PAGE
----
The Speaker should not be answering that kind of question, although I sympathise with the member in that he wants to be able to ask questions that are in order on this particular issue. Normally when members are questioning Ministers about their budgets, they are asking specifically about matters to do with the budgets they are responsible for, and that is correct and a Minister could be questioned in that way. The dilemma with this particular question is that the “Minister” responsible for that budget is the Speaker. There is a procedure for questioning the Speaker. The member is perfectly at liberty to put down a question for written answer to the Speaker, and I can assure the member that the Speaker will answer it. That is the difficulty I have with questions of that nature, because it is absolutely clear that the Prime Minister is not responsible for Sammy Wong’s travel and is not responsible for a budget that the Speaker is responsible for. That is the dilemma I have with this line of questioning.
I raise a point of order, Mr Speaker. I know that you are relatively unhappy with me at the moment, but I ask you to consider this question again. I think you are responsible for the appropriation. You are responsible for the expenditure; you are not, I think, responsible for the revenue of the Crown. That is the responsibility of the Government led by the Prime Minister.
I accept that the member’s point of order is being made in good faith, but the dilemma I have is that I have put it to the Minister as to whether the Minister answering on behalf of the Prime Minister believes there is ministerial responsibility for the question put to him, and the Minister has indicated to me that he does not believe there is ministerial responsibility for that question as it was put to him. I cannot argue that with a Minister; the Minister is a better judge of that matter than I am. All I can say is that matters relating to travel by members of this House who are not Ministers are the responsibility of the Speaker, and that is the difficulty we have on this question. The Minister has indicated that he does not believe that the Prime Minister is answerable for that matter in this House, and I cannot dispute that.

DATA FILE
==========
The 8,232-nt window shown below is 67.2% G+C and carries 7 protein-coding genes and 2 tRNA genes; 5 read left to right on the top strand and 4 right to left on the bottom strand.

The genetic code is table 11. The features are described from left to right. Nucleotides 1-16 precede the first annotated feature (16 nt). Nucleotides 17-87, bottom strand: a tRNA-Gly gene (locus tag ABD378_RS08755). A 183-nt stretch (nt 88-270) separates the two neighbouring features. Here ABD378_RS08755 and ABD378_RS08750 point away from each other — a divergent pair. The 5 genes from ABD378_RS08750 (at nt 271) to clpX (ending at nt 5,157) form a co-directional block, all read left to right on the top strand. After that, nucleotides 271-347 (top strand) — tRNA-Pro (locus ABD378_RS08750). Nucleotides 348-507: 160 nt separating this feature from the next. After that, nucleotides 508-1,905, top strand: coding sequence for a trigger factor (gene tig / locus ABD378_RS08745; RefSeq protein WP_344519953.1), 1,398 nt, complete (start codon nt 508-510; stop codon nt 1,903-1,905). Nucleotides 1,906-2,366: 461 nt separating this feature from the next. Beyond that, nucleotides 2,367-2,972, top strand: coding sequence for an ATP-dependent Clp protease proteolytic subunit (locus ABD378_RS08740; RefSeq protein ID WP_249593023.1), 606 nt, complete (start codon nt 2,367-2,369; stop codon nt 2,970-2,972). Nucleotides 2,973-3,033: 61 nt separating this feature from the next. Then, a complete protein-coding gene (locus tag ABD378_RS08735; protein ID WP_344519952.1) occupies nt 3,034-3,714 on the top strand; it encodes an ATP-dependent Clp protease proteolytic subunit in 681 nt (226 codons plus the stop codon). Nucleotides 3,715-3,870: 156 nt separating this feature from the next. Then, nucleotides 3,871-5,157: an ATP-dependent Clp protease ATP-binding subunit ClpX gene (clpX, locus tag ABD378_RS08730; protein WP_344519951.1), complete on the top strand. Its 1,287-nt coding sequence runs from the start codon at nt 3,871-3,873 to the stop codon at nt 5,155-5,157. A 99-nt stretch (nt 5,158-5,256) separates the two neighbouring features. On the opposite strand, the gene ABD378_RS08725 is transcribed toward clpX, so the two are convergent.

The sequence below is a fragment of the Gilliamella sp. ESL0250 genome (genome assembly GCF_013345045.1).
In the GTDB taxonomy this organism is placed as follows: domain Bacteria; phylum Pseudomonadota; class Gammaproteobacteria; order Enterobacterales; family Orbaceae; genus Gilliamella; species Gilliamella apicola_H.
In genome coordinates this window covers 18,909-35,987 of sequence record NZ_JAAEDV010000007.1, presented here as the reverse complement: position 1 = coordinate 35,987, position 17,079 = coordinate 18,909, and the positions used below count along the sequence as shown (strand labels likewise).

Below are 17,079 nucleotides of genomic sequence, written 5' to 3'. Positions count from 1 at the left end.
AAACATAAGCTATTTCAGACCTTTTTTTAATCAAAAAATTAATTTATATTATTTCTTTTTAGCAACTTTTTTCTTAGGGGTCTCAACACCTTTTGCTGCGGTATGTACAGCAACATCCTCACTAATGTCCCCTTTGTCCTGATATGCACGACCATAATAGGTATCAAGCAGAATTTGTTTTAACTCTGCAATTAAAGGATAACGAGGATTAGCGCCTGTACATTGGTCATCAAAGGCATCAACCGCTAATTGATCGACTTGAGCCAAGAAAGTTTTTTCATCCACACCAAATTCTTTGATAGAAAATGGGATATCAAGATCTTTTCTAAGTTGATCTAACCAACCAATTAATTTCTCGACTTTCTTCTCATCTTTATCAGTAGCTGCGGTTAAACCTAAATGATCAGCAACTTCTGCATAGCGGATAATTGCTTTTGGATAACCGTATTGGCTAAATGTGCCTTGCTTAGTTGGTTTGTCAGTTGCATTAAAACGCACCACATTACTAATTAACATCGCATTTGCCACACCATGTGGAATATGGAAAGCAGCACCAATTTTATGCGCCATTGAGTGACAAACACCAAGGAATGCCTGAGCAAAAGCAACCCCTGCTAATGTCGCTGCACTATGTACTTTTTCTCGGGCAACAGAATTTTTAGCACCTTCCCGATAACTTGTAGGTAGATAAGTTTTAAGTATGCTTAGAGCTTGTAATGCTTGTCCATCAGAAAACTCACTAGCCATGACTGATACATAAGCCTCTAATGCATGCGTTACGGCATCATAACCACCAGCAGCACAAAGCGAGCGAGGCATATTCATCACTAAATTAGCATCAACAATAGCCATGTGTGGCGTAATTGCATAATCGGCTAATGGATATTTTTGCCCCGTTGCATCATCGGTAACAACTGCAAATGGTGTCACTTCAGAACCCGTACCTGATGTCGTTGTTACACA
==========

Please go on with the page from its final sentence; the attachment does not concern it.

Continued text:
I have no knowledge that they need to pay back anything, and I would suggest to the member that if he has any evidence that has not been considered so far, he needs to make it available to either the Auditor-General or the Speaker in order for that evidence to be considered.
How can the Prime Minister tell the House that in his view the answer to the question about how much needs to be paid back is zero, when documentary proof of a further rort was aired on television just last night?
In so far as the Prime Minister is responsible, I call the Hon Gerry Brownlee.
The Prime Minister did not see Campbell Live last night, and speaking for myself, I seldom watch it. But I would say that if there is further evidence that needs to be considered, then the member should make it available to either the Speaker or the Auditor-General.
Noting that Mr Wong reportedly told Mr McPhail that he went to Shanghai in June 2008 to visit friends when he actually went to Lianyungang to put a hovercraft deal together, does he now think that the McPhail report is flawed?
That question is totally out of order. The member knows that he should not have asked that question, because he knows that it is out of order. He was using the question as an opportunity to try to score a political point, and that is not an appropriate use of question time in this House, especially by an experienced member.